The House of Lords have been very difficult to please about the House of Commons’ motion to introduce employee shareholder contracts, which would see individuals give up some major employment rights in exchange for shares in the company where they work. Concessions were made and the Houses have now come to an agreement after a lengthy period of ‘ping pong’ – the term given to the process of final amendments swiftly being sent from one House to the other at the end of the long deliberations, with the House of Commons having to concede to extra criteria on their usage pushed by the House of Lords.
In order for an employee shareholder contract to be used, the following must now be observed:
- The individual must receive independent legal advice on how the scheme works. The employer must pay for reasonable legal advice costs, even if the individual does not go on to join the company;
- The employee will have a 7 day cooling off period after signing the contract within which to withdraw their agreement;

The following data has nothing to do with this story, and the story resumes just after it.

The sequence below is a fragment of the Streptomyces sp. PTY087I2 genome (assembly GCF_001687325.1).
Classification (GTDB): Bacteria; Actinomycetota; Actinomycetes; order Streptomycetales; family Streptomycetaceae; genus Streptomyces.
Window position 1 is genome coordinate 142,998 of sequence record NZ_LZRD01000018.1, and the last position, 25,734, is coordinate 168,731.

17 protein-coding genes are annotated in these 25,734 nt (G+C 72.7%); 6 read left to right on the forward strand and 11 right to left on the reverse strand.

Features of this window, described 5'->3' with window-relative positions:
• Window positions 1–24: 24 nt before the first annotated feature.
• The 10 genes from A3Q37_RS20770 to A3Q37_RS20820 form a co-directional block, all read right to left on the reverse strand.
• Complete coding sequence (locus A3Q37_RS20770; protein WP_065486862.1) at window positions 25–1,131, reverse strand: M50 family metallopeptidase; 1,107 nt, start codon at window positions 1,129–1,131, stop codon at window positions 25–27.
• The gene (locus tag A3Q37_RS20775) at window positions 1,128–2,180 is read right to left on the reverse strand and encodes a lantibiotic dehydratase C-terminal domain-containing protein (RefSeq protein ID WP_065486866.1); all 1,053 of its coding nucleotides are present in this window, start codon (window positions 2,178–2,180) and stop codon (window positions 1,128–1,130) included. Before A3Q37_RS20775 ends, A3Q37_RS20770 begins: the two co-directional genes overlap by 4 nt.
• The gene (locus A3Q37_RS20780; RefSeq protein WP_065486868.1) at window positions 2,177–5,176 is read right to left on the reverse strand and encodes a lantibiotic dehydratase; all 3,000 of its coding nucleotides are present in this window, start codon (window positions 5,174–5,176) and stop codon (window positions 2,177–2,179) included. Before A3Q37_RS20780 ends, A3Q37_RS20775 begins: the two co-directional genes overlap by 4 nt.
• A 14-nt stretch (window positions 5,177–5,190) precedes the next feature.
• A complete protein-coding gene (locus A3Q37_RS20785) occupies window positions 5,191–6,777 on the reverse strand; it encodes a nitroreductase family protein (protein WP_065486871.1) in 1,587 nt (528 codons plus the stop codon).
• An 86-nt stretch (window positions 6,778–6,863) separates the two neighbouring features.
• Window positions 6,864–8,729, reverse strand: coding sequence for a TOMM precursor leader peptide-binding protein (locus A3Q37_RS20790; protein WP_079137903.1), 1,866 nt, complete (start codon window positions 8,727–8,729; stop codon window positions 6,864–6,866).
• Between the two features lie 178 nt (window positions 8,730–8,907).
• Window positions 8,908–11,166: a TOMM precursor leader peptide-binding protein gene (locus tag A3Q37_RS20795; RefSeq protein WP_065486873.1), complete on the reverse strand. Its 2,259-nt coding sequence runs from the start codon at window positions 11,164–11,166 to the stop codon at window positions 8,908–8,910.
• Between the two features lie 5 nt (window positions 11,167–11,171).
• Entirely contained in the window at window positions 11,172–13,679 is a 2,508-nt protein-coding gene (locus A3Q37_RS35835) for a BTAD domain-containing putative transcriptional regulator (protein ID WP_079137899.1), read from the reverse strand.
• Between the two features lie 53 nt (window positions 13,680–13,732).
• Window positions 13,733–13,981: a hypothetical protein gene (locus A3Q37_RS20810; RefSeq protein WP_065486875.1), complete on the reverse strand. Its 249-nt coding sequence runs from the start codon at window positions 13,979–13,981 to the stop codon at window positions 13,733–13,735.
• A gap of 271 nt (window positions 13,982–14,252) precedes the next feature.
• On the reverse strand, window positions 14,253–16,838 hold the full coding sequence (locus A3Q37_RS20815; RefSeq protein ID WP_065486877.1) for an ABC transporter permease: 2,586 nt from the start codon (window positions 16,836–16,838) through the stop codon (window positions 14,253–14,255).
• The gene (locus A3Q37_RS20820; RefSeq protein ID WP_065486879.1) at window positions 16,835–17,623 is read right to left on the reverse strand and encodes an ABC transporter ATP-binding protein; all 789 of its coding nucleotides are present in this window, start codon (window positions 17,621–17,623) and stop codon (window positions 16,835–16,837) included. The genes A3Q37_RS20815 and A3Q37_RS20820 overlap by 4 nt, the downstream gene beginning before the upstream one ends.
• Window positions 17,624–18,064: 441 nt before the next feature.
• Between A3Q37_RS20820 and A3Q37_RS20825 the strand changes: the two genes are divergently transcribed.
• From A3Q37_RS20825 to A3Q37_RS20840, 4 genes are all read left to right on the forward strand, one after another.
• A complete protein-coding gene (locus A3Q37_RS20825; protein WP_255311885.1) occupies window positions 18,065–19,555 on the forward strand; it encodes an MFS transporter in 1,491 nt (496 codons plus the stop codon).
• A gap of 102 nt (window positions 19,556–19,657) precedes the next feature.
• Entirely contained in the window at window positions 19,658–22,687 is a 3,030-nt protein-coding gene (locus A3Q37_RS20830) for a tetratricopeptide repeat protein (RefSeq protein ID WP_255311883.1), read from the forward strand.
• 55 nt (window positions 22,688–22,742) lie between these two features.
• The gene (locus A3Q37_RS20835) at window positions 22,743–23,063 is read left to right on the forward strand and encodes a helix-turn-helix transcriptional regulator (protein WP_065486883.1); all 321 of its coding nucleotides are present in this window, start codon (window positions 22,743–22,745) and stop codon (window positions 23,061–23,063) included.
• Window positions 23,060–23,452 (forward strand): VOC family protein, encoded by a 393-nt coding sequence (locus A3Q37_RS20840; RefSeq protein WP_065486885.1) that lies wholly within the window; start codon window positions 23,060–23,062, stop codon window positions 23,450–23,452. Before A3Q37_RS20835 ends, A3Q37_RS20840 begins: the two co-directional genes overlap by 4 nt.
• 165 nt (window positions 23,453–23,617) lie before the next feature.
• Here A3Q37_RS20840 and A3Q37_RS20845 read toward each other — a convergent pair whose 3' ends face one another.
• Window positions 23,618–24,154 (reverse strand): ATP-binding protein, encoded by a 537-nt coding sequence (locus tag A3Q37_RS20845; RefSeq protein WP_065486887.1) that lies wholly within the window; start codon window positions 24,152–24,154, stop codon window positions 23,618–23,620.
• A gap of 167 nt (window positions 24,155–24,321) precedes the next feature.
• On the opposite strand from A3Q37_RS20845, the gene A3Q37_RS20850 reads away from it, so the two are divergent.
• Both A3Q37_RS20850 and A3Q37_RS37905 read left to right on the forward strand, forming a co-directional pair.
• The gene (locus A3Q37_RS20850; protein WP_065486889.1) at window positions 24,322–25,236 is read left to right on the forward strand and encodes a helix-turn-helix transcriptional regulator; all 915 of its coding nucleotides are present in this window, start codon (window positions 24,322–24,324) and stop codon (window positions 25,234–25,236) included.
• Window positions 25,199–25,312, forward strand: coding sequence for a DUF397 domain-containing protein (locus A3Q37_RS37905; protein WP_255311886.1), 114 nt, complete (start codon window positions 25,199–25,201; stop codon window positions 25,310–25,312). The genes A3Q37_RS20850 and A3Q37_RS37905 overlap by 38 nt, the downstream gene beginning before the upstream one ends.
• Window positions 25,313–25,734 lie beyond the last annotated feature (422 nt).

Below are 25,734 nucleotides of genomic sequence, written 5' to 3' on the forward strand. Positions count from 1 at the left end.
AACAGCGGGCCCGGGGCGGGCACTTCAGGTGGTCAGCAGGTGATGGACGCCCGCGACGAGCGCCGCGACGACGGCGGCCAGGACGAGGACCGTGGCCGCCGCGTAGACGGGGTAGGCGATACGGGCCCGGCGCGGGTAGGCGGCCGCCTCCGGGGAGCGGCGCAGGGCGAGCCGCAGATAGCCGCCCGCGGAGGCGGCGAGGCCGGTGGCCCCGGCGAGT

- Employers must provide a written statement, in addition to the contract, with full details about the shares and the rights they carry;
- The first £2000 of shares will be tax free;
- Existing employees who refuse to convert to employee shareholders will be protected from detriment/dismissal.
Also shelved was the House of Lords’ suggestion to prevent employers from offering jobs solely on an employee shareholder basis.
The Growth and Infrastructure Bill, within which this provision is contained, has not yet received Royal Assent but this is expected shortly.
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